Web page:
Best Case Implementation
The drum pad could be implemented based on the Nike+ system for tracking a runner’s speed. This system is composed of a foot pod, placed into the runner’s shoe, and a receiver which can be plugged into an iPod. The transmitter is built out of a nRF2402 radio transmitter and a piezoelectric cell for detecting the strength of the impulse. The receiver contains a nRF2401 chip for communicating with the transmitter. The communication protocol is quite simple. While the foot pod is activated, it transmits a “hello world I am ” message to the receiver in very short bursts. The foot pod is conveniently powered by a tiny lithium battery.
The Nike+ system fits well into the proposed system by taking multiple foot pods and convert each of them into a drum pad. By interfacing with a Nike+ USB to serial adapter3, it should become possible for the Arduino to get readings from the Nike+ receiver.
Worst Case Implementation
There are some potential limitations of the above system. It remains to be seen whether or not the impulse from a hand strike is strong enough to activate the foot pod’s piezoelectric sensor. Also, the Nike+ system is designed for linking one transmitter to one receiver. To adapt it to the proposed system, one receiver should be able to read from multiple transmitters. Whether or not this is easy has yet to be proven. Another issue with piezoelectric based drum systems is that there is “crosstalk” between the piezoelectric sensors. In other words, when one piezo sensor is struck, it gets most of the impact, but other piezo sensors also react4. Force sensitive pad sensors do not suffer from this problem, but it would take an unknown amount of engineering to build it into a Nike+ system as proposed above.
The above implementation relies heavily on Nike+ being a suitable implementation platform. If it’s not, there is ample room to scale back to a simpler design. At the very least, force sensitive resistors can be sewn into the knee area, and wired directly to a lilypad arduino board, also embedded into the same pair of pants.
Simon Says is a contraption which captures a beat on a drum pad, and then continuously replays this beat by tapping a drum stick on the table. By pressing the record button, you can tap along to the beat to add additional notes. Here’s a brief video to illustrate the concept:
Here’s the state machine diagram:
The construction is straight forward. The Rock Band drum pad drives a button connected to a pulldown circuit, which tells the Arduino that there was a beat. Initially the drum pad was made with a piezoelectric element, but the readings were unfortunately too erratic. The drum stick is connected via paper clip to a small servo motor. This motor is fastened into the box that my Arduino shipped with.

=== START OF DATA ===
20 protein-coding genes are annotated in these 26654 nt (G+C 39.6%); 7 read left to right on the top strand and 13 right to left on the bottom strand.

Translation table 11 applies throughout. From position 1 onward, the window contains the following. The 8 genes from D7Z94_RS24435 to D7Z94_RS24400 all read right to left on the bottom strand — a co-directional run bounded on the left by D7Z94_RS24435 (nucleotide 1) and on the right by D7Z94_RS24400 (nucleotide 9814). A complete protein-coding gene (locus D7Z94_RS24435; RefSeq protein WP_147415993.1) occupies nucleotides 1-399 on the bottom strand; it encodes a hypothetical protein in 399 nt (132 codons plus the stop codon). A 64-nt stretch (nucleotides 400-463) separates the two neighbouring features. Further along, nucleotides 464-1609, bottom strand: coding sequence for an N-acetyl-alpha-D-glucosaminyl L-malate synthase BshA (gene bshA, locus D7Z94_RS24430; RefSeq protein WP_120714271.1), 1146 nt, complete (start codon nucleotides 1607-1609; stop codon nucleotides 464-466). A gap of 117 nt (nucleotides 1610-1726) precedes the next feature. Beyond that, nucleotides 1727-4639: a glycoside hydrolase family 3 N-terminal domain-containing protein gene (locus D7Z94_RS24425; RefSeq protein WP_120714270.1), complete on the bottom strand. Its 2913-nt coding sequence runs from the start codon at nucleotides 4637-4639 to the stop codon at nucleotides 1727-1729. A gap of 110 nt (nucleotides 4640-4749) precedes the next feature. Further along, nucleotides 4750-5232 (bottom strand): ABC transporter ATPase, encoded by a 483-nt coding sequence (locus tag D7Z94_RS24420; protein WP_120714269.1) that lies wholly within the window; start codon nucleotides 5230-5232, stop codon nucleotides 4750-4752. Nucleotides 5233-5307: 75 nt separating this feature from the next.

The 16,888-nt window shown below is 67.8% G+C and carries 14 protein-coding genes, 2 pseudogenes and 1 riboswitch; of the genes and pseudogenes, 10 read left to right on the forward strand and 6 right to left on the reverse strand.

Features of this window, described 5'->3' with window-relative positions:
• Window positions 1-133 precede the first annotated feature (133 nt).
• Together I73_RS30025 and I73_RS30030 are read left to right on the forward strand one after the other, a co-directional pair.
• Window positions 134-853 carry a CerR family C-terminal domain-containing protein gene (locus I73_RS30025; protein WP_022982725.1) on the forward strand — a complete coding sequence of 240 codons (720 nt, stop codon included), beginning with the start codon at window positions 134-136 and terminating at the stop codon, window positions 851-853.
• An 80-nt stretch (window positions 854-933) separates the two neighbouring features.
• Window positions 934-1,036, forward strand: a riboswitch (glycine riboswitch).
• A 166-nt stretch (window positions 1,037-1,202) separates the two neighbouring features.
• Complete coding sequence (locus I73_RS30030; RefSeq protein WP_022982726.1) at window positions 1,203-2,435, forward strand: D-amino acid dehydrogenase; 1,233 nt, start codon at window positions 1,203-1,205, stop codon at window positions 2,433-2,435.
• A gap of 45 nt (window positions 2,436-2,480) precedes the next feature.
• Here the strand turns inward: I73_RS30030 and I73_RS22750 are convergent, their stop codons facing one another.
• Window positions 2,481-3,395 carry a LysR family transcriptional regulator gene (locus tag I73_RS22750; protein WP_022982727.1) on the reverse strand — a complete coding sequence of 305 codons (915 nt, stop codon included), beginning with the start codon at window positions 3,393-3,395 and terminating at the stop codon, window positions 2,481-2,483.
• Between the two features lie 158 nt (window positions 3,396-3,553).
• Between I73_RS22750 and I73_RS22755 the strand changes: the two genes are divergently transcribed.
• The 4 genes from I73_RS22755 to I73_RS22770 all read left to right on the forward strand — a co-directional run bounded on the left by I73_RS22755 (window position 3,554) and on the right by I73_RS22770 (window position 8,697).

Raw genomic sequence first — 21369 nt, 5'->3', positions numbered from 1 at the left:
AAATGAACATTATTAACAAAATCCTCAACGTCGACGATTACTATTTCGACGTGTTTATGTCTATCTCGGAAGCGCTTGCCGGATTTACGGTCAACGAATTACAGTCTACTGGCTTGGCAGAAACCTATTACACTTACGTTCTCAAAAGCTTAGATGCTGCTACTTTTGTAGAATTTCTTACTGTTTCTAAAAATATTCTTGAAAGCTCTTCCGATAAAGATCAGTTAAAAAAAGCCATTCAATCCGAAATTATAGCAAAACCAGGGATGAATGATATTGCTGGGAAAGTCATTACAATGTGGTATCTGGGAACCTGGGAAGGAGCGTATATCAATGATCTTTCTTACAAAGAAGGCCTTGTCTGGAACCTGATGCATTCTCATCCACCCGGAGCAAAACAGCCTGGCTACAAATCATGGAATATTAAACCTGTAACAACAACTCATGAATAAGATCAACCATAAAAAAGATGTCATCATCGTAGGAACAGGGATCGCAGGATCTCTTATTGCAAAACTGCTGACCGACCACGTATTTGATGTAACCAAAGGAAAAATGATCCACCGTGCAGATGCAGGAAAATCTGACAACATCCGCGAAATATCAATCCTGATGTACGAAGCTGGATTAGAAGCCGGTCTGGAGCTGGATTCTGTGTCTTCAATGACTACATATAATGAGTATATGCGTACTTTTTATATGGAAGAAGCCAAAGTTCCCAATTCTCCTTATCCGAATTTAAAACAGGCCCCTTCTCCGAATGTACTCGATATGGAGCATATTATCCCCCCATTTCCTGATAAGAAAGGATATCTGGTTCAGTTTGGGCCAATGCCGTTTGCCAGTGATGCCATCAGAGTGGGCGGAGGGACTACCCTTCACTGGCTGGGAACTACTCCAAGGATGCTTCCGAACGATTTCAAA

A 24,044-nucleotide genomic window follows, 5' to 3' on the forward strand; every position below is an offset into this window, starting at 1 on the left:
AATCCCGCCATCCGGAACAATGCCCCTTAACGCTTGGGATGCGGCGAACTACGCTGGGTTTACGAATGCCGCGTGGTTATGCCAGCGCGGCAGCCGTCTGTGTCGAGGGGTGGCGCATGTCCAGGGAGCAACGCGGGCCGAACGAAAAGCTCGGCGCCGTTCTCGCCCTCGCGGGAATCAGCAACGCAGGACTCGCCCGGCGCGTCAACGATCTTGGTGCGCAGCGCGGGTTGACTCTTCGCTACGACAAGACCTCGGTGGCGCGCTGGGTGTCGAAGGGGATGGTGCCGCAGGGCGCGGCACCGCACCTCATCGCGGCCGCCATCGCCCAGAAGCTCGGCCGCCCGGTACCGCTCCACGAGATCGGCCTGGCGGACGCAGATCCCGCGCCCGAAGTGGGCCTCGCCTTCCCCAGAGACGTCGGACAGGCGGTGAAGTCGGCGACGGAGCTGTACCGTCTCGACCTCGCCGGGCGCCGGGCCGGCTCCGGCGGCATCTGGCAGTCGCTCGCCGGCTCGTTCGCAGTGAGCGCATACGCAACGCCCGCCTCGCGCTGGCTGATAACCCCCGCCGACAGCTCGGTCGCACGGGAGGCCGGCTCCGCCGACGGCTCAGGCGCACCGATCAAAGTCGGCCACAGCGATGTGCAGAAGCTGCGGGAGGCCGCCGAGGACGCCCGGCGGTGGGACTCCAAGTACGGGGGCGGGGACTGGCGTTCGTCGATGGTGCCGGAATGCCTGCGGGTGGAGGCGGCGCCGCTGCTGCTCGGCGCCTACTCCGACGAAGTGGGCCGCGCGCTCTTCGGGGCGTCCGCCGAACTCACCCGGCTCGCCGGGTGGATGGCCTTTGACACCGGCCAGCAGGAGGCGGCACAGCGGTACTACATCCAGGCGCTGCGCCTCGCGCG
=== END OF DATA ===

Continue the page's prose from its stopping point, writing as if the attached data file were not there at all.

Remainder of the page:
The program is somewhat complex. The beats are captured in an array of ticks, where each tick indicates the number of loops iterations that have occurred since the beginning. I also had to write an array merging algorithm for the live capture state, in which the existing beats need to be merged with the newly captured pattern. You can see the sketch here: piezo_knock_tap
For this project, I used a servo motor to control a Nerf gun. I built it and installed it in my HCI lab room. The idea was to have the gun automatically fire at unsuspecting visitors to the room. I left it armed last night and look forward to the results! Here’s a simulation of what will happen to the first person entering my lab room tomorrow morning:
To arm it, one manually cocks the gun, loads a dart and resets the program by pushing the button on the Arduino board. The program then allows 10 seconds for the door to be open before it arms the system. When the system is armed, the servo activates and shoots the gun as soon as the door is opened.
As you can see, I generously used rubber bands and binder clips in this project. I used them to fasten the servo motor to the Nerf gun. I also used them to harness a telephone cable by wrapping a rubber band around the RJ11 connector, carefully inserting jumpers, and applying additional pressure (to ensure contact) with binder clips. This hacked telephone cable stretched from the gun to the door sensor.
Initially I used external power and a transistor to control the gun, but then realized that the Servo I borrowed from Roboclub can in fact be powered by the Arduino directly. The circuit here is dead simple, so I will not include it.
Arduino Sketch: shooter
Not terribly bizarre or interesting, but I was impressed by the size of this BlueSMiRF bluetooth board. It seems small enough to embed into clothing!
There isn’t much to see here yet. I’m working on a version where three LEDs shine through a transparent glass vessel. A motor distorts the water in the vessel, resulting in a cool visual effect. I haven’t found a motor yet, nor a blue LED, so instead, here’s a demo of the basics required for this assignment:
A photo of my breadboard:
And the source code: pulsing_color_mixer